The Champions League came and went, leaving its stardust on the pages of newspapers and its drama on the marked faces of the supporters. We watched it from a distance, as if waving from a bombed-out building. It does no longer belong to us. We shall re-conquer it one day, but until then, we can leave the striped or purple supporters to greet the stragglers from their returning armies.
One such returning army will be marching down to the Olimpico on Sunday night in search for glory or vindication. Fiorentina, the ‘other’ team to challenge the oligarchy of Turin and Milan, lost to Lyon by 1-0 on Wednesday. A dreary opening to their Champions League, no doubt, and far more affecting to the morale of their men than Roma’s game against shabby Basilea. The Giallorossi have been building a small mound of confidence in their back-garden, but there is still a long way to go before it becomes a hill they can lean upon. Fiorentina, for their own part, are seeing their own construction at risk of erosion. As with the game against Siena, then, the confrontation with the purple army will be all about morale – for the hosts as well as for their adversaries. The teams need to believe in themselves, and they will be looking for a result that satisfies such a need.
The prospect must seem daunting to the Florentines. Defeating Roma in Rome never sounds easy, despite the recent achievement by Juventus, and the Viola team has failed to impress so far. Still, the situation from the other side of the barracks does not look particularly rosy either. Roma may look like a mountain from distance, but they still have numerous cracks in their foundations. Above it all, the face of the team is still veiled. No-one knows how they will play, what formation will be used or which players will be fielded. Several educated guesses have been made, but as we said in our last Club Focus, it is too early to reach conclusions. Three weeks from now we may see a team completely remodelled in its formation and its starters. What we do know is that Roma cannot afford to play against Fiorentina the same way they played against Siena. So let’s hope they have been shaken.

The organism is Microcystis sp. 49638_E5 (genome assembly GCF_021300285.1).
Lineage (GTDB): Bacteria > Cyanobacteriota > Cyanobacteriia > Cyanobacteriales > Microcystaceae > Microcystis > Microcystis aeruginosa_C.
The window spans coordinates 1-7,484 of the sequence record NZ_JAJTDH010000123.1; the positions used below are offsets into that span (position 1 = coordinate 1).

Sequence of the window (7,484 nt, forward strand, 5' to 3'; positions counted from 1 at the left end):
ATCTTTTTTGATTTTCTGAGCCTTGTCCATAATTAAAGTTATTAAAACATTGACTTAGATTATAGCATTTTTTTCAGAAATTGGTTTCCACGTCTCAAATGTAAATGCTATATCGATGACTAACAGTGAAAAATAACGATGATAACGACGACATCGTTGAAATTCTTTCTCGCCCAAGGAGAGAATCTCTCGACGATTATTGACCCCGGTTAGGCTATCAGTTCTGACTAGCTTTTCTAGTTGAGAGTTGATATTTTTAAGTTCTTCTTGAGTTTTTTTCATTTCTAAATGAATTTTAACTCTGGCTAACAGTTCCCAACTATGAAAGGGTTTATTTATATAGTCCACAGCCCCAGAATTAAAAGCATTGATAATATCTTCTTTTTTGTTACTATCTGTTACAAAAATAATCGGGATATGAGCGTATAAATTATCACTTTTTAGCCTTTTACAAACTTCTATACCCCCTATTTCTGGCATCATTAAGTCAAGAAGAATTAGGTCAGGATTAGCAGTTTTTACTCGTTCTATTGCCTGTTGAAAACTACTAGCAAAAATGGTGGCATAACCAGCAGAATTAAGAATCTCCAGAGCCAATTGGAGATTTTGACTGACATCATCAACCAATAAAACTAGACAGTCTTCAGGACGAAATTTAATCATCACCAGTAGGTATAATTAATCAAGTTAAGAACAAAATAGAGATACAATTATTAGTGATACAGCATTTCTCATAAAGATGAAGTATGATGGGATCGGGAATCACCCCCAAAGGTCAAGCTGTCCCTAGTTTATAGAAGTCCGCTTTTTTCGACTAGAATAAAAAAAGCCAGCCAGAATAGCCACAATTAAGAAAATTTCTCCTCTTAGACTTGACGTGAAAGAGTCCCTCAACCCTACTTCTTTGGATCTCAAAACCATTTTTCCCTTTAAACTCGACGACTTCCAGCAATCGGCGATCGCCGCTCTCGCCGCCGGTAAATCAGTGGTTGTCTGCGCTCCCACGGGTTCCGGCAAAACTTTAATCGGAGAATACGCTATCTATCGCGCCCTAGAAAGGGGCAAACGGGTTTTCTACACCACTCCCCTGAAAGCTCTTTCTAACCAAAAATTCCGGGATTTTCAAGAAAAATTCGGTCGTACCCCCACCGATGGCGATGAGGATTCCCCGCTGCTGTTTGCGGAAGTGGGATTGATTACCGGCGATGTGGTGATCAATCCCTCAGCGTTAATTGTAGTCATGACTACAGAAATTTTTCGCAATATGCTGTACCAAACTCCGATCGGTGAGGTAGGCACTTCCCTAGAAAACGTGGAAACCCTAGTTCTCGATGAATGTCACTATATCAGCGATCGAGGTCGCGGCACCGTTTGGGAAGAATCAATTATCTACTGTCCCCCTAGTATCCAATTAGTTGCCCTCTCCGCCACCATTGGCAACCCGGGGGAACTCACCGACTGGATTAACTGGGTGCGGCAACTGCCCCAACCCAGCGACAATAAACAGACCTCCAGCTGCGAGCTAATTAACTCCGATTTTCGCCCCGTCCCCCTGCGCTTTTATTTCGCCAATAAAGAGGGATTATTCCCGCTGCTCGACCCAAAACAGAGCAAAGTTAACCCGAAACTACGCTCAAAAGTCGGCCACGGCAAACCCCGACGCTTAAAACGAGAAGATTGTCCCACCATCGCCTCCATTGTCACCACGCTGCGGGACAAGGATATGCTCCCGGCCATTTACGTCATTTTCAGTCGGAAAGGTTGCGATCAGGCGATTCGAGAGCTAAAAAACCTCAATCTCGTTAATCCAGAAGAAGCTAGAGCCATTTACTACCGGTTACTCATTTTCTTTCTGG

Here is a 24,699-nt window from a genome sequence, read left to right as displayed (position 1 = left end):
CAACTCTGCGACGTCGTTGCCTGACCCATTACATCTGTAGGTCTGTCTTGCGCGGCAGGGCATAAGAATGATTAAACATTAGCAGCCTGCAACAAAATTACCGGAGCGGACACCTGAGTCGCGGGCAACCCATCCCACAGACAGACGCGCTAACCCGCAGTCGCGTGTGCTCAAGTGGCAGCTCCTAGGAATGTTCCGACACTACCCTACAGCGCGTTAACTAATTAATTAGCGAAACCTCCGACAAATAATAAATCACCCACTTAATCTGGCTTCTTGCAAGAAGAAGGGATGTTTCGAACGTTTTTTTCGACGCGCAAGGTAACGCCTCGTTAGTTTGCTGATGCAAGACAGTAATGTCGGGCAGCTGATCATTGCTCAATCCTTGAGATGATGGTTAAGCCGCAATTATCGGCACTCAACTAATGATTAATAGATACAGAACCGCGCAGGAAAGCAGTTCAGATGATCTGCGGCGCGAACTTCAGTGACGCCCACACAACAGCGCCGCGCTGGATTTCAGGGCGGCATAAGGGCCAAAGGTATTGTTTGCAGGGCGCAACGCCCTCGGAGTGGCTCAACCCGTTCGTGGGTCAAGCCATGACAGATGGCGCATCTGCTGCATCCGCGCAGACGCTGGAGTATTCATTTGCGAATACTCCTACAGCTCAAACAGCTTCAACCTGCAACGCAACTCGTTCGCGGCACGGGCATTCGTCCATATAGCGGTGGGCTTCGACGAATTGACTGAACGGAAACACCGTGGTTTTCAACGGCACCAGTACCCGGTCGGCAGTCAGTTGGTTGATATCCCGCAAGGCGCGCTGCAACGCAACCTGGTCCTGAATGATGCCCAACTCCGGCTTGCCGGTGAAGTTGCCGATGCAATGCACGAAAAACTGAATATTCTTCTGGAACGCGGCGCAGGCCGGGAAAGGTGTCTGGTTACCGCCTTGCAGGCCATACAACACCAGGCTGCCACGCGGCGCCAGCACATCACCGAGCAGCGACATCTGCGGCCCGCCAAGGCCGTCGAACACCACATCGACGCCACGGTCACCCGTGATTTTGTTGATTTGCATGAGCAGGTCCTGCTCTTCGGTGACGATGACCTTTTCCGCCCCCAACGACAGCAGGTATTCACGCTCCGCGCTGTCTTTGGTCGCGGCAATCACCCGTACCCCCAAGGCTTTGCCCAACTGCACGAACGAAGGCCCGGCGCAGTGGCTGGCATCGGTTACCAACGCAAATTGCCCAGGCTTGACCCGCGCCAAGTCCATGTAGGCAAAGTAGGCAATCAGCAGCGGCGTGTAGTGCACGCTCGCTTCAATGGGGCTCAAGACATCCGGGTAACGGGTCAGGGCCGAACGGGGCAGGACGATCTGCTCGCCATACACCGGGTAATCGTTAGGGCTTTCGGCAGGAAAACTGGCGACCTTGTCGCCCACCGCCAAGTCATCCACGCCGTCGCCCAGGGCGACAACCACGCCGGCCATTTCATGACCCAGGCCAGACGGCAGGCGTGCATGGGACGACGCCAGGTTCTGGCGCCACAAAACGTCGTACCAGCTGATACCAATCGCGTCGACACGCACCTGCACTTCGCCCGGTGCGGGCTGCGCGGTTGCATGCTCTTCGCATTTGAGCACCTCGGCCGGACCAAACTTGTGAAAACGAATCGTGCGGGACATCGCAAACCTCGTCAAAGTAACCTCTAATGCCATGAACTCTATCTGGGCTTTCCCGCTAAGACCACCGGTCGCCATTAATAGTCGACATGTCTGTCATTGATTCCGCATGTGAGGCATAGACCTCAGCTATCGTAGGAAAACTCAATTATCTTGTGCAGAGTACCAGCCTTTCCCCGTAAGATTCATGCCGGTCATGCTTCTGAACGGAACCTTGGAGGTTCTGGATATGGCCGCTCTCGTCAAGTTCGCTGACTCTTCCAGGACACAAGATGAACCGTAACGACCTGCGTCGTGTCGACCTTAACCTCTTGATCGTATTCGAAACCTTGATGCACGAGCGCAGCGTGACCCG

Only so much can be gleaned about how Coach Claudio Ranieri intends to confront the match. The tactics are unavailable to us until we see the men on the pitch, but news is coming through regarding the psychological management of the men. Ranieri demanded a ritiro for the weekend, a case of calling the men into Trigoria and denying them their own free time until the end of the game. It is normally used as a punishment, but not this time. The move is hardly even a technical or tactical one since the intended training, according to internal sources, will be very light. It is simply a question of mentality – Ranieri is trying to create a true team-spirit, a sense that his players are all on the same plane and that nothing exists outside of their group. The men can be winning or they can be losing, but they will be doing so together. Besides, the ritiro is intended not just to keep the men from getting outside, but to keep the world outside from getting to the men. The media, the supporters, even friends and families – they are all liable to put pressure on the players, and the team is in such a condition now as to resist very little pressure – hence the need for isolation and regrouping. Roma are a disbanded flock of sheep. Ranieri is trying to become their shepherd. This takes priority over any other course of action, and it is for this reason that we approve of his ritiro wholeheartedly.
The Roma-Fiorentina preview on this site has already fleshed out the details of the confrontation, so we shall not repeat ourselves by describing the assets of the Viola. A lock will have to be placed on striker Alberto Gilardino, and some pace will be needed on the wings (meaning that a few of the oldest players may not be fielded, or at least are bound to be subbed after half-time). Sadly, Ranieri seems very reluctant to exploiting Alessio Cerci, who was not even called up with the team to go and confront Basilea. While we do not think he should start against Fiorentina, it would be nice to see him become a regular sub for the team over the year – and this seems so unlikely that he may even be sold on the January transfer market. As for the game, Roma are bound to stick to their defensive methods, which is the only thing that can be done for the moment. Mirko Vucinic and Francesco Totti represent a formidable pairing up front – assuming that they will play together, but they will need true support from the midfield. Whether this will be provided, given the geriatric average age of its players and their requirement to hold the defensive borders, can only be found out on Sunday.
Roma Club Focus 2009/10
The senate is adjourned – August 25, 2009
Houston, we have a problem – August 28, 2009
The time of Penelope – September 1, 2009
Good move, bad timing – September 4, 2009
International week (Georgia-Italy, Italy-Bulgaria)
Break means homework time for Ranieri – September 7, 2009
A win that means more than three points – September 15, 2009
Ranieri chases team spirit – September 18, 2009